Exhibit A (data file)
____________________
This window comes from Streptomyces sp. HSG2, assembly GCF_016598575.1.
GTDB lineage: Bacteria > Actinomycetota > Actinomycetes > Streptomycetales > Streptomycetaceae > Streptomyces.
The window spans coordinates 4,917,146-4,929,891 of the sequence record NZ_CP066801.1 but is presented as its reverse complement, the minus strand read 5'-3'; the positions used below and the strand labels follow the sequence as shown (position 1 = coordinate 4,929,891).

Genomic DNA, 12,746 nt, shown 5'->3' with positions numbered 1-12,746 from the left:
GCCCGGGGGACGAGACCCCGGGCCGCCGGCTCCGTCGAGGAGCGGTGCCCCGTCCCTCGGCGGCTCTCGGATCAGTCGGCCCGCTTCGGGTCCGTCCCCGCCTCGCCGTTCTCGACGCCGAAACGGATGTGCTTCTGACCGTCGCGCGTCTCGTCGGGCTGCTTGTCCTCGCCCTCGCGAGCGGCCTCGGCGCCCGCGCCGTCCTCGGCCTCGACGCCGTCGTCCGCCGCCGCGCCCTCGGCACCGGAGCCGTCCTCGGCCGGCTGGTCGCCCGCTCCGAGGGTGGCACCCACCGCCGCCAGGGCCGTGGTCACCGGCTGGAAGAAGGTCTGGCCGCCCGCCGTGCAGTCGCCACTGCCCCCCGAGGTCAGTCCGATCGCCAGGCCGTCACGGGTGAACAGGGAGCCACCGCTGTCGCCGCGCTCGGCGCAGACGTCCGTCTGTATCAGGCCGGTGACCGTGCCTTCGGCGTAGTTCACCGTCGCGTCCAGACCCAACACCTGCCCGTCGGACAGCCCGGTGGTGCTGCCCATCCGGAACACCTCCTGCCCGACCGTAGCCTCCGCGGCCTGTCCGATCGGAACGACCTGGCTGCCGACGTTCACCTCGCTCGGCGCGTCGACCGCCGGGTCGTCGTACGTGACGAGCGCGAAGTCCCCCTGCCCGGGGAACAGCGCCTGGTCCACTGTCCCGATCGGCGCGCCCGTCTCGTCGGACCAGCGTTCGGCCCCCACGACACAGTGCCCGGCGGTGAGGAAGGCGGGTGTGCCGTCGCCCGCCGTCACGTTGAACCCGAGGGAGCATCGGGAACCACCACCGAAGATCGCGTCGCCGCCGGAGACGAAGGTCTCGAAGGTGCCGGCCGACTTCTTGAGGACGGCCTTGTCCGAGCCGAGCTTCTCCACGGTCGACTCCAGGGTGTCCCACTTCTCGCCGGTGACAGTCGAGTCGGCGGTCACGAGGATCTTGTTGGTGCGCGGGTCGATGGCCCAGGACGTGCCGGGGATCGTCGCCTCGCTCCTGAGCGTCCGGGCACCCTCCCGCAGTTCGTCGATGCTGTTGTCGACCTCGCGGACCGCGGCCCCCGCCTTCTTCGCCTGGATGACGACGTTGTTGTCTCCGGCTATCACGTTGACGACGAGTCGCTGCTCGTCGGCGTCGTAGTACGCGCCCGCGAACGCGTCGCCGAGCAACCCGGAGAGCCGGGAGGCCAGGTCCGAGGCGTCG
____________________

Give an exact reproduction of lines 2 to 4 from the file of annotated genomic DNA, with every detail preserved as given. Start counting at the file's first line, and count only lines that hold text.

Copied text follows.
GTDB lineage: Bacteria > Actinomycetota > Actinomycetes > Streptomycetales > Streptomycetaceae > Streptomyces.
The window spans coordinates 4,917,146-4,929,891 of the sequence record NZ_CP066801.1 but is presented as its reverse complement, the minus strand read 5'-3'; the positions used below and the strand labels follow the sequence as shown (position 1 = coordinate 4,929,891).

Genomic DNA, 12,746 nt, shown 5'->3' with positions numbered 1-12,746 from the left: